Chlamydia felis (aka Chlamydophila felis) is a bacteria. Unlike ordinary bacteria, chlamydia is small enough to live within cells of the body, not between them. They are as small or smaller than many viruses. (ask me for Donnett2014) That gives them advantages in avoiding your cat’s immune system. On rare occasions, the organism has been passed from cats to humans (conjunctivitis). (read here) This organism is very fragile. Because it does not survive for long outside of the cat, it passes from cat to cat primarily through close contact and mutual grooming – not through air systems or contaminated objects. There is very little known regarding the ability of Chlamydia felis to cause disease on its own. But it has been isolated from about 30% of cats that are experience chronic conjunctivitis. Cats in multi-cat households, purebred cats and cat under one year of age appear to be at higher risk of being positive for ocular chlamydia. The incubation period before conjunctivitis appears is thought to be 2-5 days. It may start out as squinting and lacrimation (excess tears) in one eye. But with time it is almost certain to spreads to the other eye. The cat’s “third eyelid” its nictitating membrane, usually extends to cover the nasal-most portion of the eye in reaction to the inflammation the virus produces. (read here) In severe cases, the consistency of the tear material might thicken. Cats with a chlamydia eye infecting generally remain bright, cheerful and continue to eat. The organism generally limits its presence to the cat’ eyes and does not involve its nose or mouth. There have been a few cases where corneal ulcers and inflammation led to permanent blindness. But those cases were probably due to the cat rubbing its itchy eyes.
Mycoplasma and Bordetella organisms make up the rest.
Mycoplasma felis aka M. haemofelis was traditionally called Haemobartonella felis. This organism, like chlamydia, is quite small. Fleas are thought to be the primary way these parasites transfer from one cat to another. Some strains have a preference for your cat’s red blood cells. Those strains results in anemia (haemotrophic mycoplasma). The disease produced is called feline infectious anemia or FIA. Research scientists are always keen to discover a new pathogen, to have the privilege of naming it and a new scientific publication added to their resume. So there is constant bickering and name changing regarding cat mycoplasmas: M. haemofelis, M. haemominutum, and M. turicensis and hemoplasmas are some of the names that have been suggested. I would not pay attention these debates as they have nothing to do with your cat.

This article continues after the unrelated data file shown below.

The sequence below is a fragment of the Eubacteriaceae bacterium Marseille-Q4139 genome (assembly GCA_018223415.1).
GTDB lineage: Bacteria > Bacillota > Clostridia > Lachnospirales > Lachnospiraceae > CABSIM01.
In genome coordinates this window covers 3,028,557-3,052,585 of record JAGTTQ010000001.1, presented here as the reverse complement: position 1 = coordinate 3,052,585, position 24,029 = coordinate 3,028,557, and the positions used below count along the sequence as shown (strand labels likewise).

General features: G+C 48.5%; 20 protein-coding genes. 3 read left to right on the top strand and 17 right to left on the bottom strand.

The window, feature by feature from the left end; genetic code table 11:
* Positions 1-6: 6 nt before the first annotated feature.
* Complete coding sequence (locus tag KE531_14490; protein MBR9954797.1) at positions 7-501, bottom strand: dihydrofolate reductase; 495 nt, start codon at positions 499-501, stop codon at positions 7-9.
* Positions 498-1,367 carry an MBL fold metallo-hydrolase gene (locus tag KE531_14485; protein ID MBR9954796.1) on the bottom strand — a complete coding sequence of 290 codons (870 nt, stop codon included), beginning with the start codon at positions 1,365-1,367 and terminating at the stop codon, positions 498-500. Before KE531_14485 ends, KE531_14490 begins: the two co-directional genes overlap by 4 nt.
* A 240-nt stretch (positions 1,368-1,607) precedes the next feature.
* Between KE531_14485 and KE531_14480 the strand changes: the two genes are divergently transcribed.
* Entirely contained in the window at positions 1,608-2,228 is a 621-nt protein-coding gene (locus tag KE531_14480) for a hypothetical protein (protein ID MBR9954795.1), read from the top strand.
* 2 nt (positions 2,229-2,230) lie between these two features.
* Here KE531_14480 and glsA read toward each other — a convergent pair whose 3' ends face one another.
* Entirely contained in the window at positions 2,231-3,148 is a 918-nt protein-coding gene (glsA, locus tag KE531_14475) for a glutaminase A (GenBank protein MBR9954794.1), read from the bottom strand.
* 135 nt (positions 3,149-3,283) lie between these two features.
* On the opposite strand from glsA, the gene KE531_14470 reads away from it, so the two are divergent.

There is another group of feline mycoplasma that have an affinity for your cat’s upper respiratory tract and eyes. These the non-haemotrophic strains. Names proposed for them are M. arginini, M. arthriditis, M. canadense, M. canis, M. cynotis, M. feliminutum, M. felis, M. gatae, M. hyopharyngis, M. lipophilum, M. pulmonic and M. spumans. Don’t pay any attention to those names either. Many are probably duplicates of the same organism and others identification errors. Just realize that some mycoplasma of cats prefer living in your cat’s red blood cells and others prefer its respiratory tract and eyes. Since respiratory tract mycoplasma can be found in the respiratory tract of normal cats, it is really unclear if their presence there really important. I would relegate them to opportunists that take advantage of cats that are already stressed by other health and environmental issues. (read here)
Bordetella bronchiseptica is another small bacteria that resides in the respiratory tract of many animal species including cats. When it affects dogs, it is one of the organisms implicated in kennel cough. Bordetella infection is also a common upper respiratory problem in swine. Like, it prefers to dwell in ( colonize) areas that are slightly cooler than than the animal’s inner environment. Over the years, bordetella has become resistant to many antibiotics because of its ability to produce biofilms. (read here) Doxycycline is currently the antibiotic of choice (must never be given to cats unless tablet is crushed and followed by water). There have been a few recorded cases of Bordetella bronchiseptica infecting people. But those cases are quite rare and generally occur in people with suppressed immune systems (immunocompromized). Although Bordetella is usually spread from cat to cat by direct contact with nasal and oral secretions, one study performed long ago found that the organism could survive up to 5 month in the environment when dry and at room temperature and that it was resistant to repeated freezing. (R.F.Ross1965) Mother cats pass their resistance to B. bronchiseptica to their kitten through their colostrum. However that maternal immunity subsides over a period of 2-8 weeks. So older kittens can be presented with sneezing, eye discharges and even coughing and breathing difficulties with this organism being involved. These usually resolve over 7-12 days, but cats continue to spread the organism considerably longer – perhaps indefinitely. (read here & here) Once utensils and the cat’s environment are cleaned with soapy water, ordinary household bleach rapidly kills bordatella.
Can I Tell Which Organisms Are Causing My Cat’s Problem From The Signs I See?
Your vet can’t either, unless the tell-tail whitish corneal scars of a relapsing Herpes-1 infection are already present. (read here) And even then, multiple organisms could still be present. When cats first come down with these diseases they often run a fever, sneeze and become listless. Their appetite may wane. After the first few days of illness their body temperature returns to normal. A cat’s normal body temperature is 101.5-102.5 F (38.6-.39.2 C). Cats with first-time respiratory tract infections can reach 106 F (41.1 C) during their first few days of illness. That is why your cat’s adequate fluid intake is so important to prevent dehydration. Cats with Calicivirus often drool due to ulcers on their tongue, lips and the roof of the mouth. These cats rarely show signs of pneumonia because with the exception of Calicivirus, these organisms usually spare the lungs. Nasal drainage is at first watery. With time, the discharges become thick, tenacious and mucoid. In cat’s with eye involvement their eyes become reddened, inflamed and weepy. These signs can last a week or so in mild cases and many months in stressed cats, frail cats and immunosuppressed cats that are positive for FLV or FIV. Mature and semi-mature cats almost never die from this disease. It is only life threatening in weak kittens that might stop eating or when secondary pneumonia occurs in weakened patients.